The Paper Trail – April 2021
Welcome to the latest edition of The Paper Trail, a monthly compilation of the most interesting, thought-provoking and informative investment research I can find.
- Each piece will be introduced with the primary question the authors aim to explore and/or answer.
- I’ll also include a memorable quote and visual from each one.
- Lastly, they are bucketed into two categories, sorted by estimated reading time – “bps” for the shorter ones and “pieces” for the longer ones.
“bps” (reading time < 10 minutes)
Is there a case for having separate allocations to China and the rest of the Emerging Markets?
“Any evaluation of a universe should include a study of liquidity and capacity. Caution is merited here. China, it turns out, accounts for approximately 40% by number of stocks and by weight, but even more by liquidity. This is because faster-moving retail traders in China have ensured a high level of liquidity and volume for local companies. An ex-China universe, by our calculations, will lose about 50% to 60% of the liquidity of EM.”
How important is process when the you-know-what hits the fan?
“Capital market pricing may tend towards rationality over long time periods, but in moments of crisis and panics, pricing is only as rational as the crowds who determine them.”
Will the patience of Japanese Value investors finally be rewarded?
“In all other regions, the PB ratio moves in a linear fashion with ROE: as ROE increases, so does the multiple. In Japan, businesses which achieve the exalted 8% figure enjoy a disproportionate PB premium; those which don’t have their multiple crushed.”
Does the recent “re-opening” rotation into value stocks and cyclical sectors have legs to it?
“Since November, the S&P 500 index is up 23%. While that is an astounding number for such a short period of time, it glosses over what is happening under the hood of the equity markets—a massive rotation away from deflationary assets (mega cap tech, gold, bonds) and towards reflationary assets (cyclicals, small value, and commodities). This rotation is evident in factor returns when considering their underlying factor exposures.”
Do Treasuries still play an important role in a diversified portfolio?
“The key thing to watch for is signs of this post-1980 paradigm shifting, of inflation and growth decoupling, which would create the conditions for a longer-term bear market in Treasuries and a longer-term bull market in real assets."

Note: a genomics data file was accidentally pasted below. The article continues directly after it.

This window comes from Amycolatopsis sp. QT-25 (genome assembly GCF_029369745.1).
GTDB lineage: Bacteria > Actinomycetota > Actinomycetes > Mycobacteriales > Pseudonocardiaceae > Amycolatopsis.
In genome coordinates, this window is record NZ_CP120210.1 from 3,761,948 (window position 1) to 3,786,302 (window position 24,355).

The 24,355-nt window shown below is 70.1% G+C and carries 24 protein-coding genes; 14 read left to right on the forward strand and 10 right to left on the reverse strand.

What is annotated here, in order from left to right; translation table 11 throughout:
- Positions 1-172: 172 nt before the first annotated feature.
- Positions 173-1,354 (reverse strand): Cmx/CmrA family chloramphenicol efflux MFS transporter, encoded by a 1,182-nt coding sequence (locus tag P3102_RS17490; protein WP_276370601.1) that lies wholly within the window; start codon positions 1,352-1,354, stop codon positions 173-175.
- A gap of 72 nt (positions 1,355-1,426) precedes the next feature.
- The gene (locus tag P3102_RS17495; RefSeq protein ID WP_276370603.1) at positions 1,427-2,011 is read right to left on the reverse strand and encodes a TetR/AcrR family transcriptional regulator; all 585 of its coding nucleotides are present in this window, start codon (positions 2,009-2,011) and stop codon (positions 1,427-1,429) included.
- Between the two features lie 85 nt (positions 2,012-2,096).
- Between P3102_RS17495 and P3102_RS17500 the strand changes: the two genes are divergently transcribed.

“pieces” (reading time > 10 minutes)
Why is separating expenses from investments so critical in measuring corporate performance?
“To be clear, companies can report losses because their expensed investments exceed current earnings, which is good if the investments promise attractive economic returns. Companies can also report losses when their expenses exceed their sales, which is bad if the business is fundamentally unprofitable. Separating expenses from investments has never been so important.”
Where does digital money fit in a portfolio?
“The analog money system builds on centralized trust. No more evident is faith-based money than in the words on the back of physical US dollar notes: “In God We Trust.” Digital money is built on math. It is there for everyone to see. For everyone to criticize. For anyone to improve upon.”
How important is recruiting and retaining top talent to a company’s stock performance?
“Work is inexorably migrating toward information-intensive, unstructured, and creative tasks. These are the fields where the best is 10 to 100 times better than the average. As a result, firms today must place a great emphasis on acquiring superstars and not settling for average.”
How should allocators prepare for a potential resurgence in inflation?
“Our results suggest that trend-based strategies focusing on equity, bonds, FX, and commodities have strong hit rates during the eight inflation episodes and provide an impressive level of protection. We consider a range of equity portfolios and find that popular factors like value provide some benefit during our definition of inflationary times.”
What does the future hold for U.S. corporate profits?
“As a bottom line, our work indicates that over the next few years the share of corporate profits is likely to remain elevated by historical standards, at somewhere between 20% and 23% of GDP. Moving much beyond that range would seem to require a sizable shock or deep structural changes in the economy.”
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